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A rich man has his wall-fruit,
His fruit for every season,
The poor man has his gooseberries,
A happy man he thinks himself,
Around the rich man's trellised bower
The poor man has his scarlet beans
And there before the little bench,
And pinks and clove-carnations,
Rich scented, side by side;
And at the end a hollyhock
With an edge of London-pride.
And here the old grandmother comes
And here on sabbath mornings,
And here on sabbath evenings,
With a little one in either hand
For though his garden-plot is small,
For there's no niche of all his ground
"Fancy a small plot of ground, with a pretty low irregular cottage at one end; a large granary, divided from the dwelling by a little court running along one side; and a long thatched shed open towards the garden, and supported by wooden pillars, on the other. The bottom is bounded half by an old wall, and half by an old paling, over which we see a pretty distance of woody hills. The house, the granary, wall, and paling, are covered with vines, cherrytrees, roses, honeysuckles, and jessamines, with great clusters of tall hollyhocks running up between them, a large elder overhanging the little gate, and a magnificent bay-tree, such a tree as shall scarcely be matched in these parts, breaking with its beautiful conical form the horizontal lines of the buildings. This is my garden; and the long pillared shed, the sort of rustic arcade which runs along one side, parted from the flower-beds by a row of rich geraniums, is our out-of-doors drawing-room.
"I know nothing so pleasant as to sit there on a summer afternoon, with the western sun flickering through the great elder-tree, and lighting up our gay parterres, where flowers and flowering shrubs are set as thick as grass in a field, a wilderness of blossom, interwoven, intertwined, wreathy, garlandy, profuse beyond all profusion, where we may guess there is such a thing as mould, but never see it. I know nothing so pleasant as to sit in the shade of that dark bower, with the eye resting on that bright piece of colour,
lighted so gloriously by the evening sun, now catching a glimpse of the little birds as they fly rapidly in and out of their nests-for there are always two or three bird-nests in the thick tapestry of cherry-trees, honeysuckles, and Chinaroses, which cover our walls-now tracing the gay gambols of the common butterflies as they sport round the dahlias; and watching that rarer moth, which the country people, fertile in pretty names, call the bee-bird; that bird-like insect which flutters in the hottest days over the sweetest flowers, inserting its long proboscis into the small tube of the jessamine, and hovering over the scarlet blossoms of the geranium, whose bright colours seem reflected on its own feathery breast, that insect which seems so thoroughly a creature of the air, never at rest; always, even when feeding, selfpoised and self-supported, and whose wings, in their ceaseless motion, have a sound so deep, so full, so lulling, so musical. Nothing so pleasant as to sit amid that mixture of flower and leaf watching the bee-bird! Nothing so pretty to look at as my garden! It is quite a picture; only, unluckily, it resembles. a picture in more qualities than one-it is fit for nothing but to be looked at. One might as well think of walking in a bit of framed canvass. There are walks, to be sure, tiny paths of smooth gravel, called such by courtesy-but they are so overhung by roses and lilies, and such gay encroachers, so overhung by convolvulus, and heart's-ease, and mignonette, and other sweet stragglers, that, except to edge through them occasionally, for the purposes of planting, or weeding, or watering, there might as well be no paths at all. Nobody thinks of walking in my garden. Even my dog, May, glides about with a delicate and trackless step, like a swan through the water; and we, its two-footed denizens, are fain to treat it as if it were really a saloon, and go out for a walk towards sunset, just as if we had not been sitting in the open air all day."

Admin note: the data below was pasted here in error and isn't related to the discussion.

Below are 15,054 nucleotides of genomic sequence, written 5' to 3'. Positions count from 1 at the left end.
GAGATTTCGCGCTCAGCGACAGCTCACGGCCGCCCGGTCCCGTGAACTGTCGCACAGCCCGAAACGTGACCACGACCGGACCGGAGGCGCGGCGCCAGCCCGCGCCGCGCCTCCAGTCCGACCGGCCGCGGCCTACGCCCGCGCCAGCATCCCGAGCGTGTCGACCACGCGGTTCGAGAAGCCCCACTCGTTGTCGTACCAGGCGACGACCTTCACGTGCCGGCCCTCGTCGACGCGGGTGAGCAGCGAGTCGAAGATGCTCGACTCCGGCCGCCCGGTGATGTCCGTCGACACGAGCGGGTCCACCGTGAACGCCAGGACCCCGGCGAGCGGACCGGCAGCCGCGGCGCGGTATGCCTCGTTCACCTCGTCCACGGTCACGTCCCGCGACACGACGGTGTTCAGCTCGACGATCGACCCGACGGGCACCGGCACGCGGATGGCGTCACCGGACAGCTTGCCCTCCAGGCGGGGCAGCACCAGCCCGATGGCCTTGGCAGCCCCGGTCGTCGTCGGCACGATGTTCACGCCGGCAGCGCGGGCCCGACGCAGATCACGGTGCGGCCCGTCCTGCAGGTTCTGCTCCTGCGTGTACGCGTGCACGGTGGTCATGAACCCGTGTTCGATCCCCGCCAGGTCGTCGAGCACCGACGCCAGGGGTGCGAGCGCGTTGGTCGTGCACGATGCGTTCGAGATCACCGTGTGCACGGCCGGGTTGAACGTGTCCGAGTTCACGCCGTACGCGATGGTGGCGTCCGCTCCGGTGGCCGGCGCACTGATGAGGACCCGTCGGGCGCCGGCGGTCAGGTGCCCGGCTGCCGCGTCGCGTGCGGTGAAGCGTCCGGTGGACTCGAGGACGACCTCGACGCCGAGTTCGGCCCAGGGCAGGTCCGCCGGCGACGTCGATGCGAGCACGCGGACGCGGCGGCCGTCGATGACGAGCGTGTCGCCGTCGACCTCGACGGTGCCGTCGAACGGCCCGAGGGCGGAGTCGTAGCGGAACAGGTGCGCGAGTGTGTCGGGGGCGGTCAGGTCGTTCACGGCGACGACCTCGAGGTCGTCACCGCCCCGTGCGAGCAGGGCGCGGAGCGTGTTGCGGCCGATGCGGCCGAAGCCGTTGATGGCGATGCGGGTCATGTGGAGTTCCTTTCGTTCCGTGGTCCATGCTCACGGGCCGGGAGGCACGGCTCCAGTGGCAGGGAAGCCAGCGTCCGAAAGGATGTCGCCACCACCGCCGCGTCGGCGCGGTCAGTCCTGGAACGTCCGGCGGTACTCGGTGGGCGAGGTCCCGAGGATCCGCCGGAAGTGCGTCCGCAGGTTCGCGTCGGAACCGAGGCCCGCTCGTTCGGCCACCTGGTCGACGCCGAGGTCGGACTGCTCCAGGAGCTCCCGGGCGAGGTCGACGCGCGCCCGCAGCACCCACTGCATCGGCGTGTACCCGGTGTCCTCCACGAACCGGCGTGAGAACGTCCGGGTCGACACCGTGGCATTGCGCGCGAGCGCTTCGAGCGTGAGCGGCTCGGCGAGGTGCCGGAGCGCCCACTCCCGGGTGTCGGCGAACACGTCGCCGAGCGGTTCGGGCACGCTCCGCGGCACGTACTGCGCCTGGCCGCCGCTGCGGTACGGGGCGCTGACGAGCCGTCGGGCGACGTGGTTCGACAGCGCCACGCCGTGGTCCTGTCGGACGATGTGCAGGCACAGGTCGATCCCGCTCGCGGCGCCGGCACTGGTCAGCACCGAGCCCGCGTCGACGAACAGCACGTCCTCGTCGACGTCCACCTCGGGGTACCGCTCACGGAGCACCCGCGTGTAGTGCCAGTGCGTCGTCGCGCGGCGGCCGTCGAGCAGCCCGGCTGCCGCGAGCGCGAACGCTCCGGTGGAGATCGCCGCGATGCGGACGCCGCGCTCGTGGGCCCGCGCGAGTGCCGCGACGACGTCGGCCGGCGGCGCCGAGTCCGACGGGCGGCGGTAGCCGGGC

GARDEN PICTURES FROM TENNYSON.
Not wholly in the busy world, nor quite
A league of grass, washed by a slow broad stream
The fields between
Are dewy-fresh, browsed by deep-udder'd kine,
We reach'd a meadow slanting to the north,
The garden stretches southward. In the midst
A garden bower'd close
With plaited alleys on the trailing rose,
Purple spiked lavender:
Whither in after-life retired
From brawling storms,
From weary wind,
With youthful fancy reinspired,
We may hold converse with all forms
Of festal flowers.
A CHILD'S GARDEN.
Underneath the chesnuts dripping
In the garden lay supinely
A huge giant, wrought of spade! Arms and legs were stretched at length, And the meadow turf, cut finely,
Round then laid and interlaid.
Call him Hector, son of Priam,
With my rake I smoothed his brow;
But a rhymer such as I am,
Scarce can sing his dignity.
Eyes of gentranellas' azure,
Brazen helm of daffodillies,
With a glitter towards the light; Purple violets, for the mouth, Breathing perfumes west and south; And a sword of flashing lilies,
Holden ready for the fight.
And a breast-plate made of daisies,
Drawn for belt about the waist;
And who knows (I sometimes wondered), If the disembodied soul
Of old Hector, once of Troy, Might not take a dreary joy Here to enter-if it thundered, Rolling up the thunder-roll?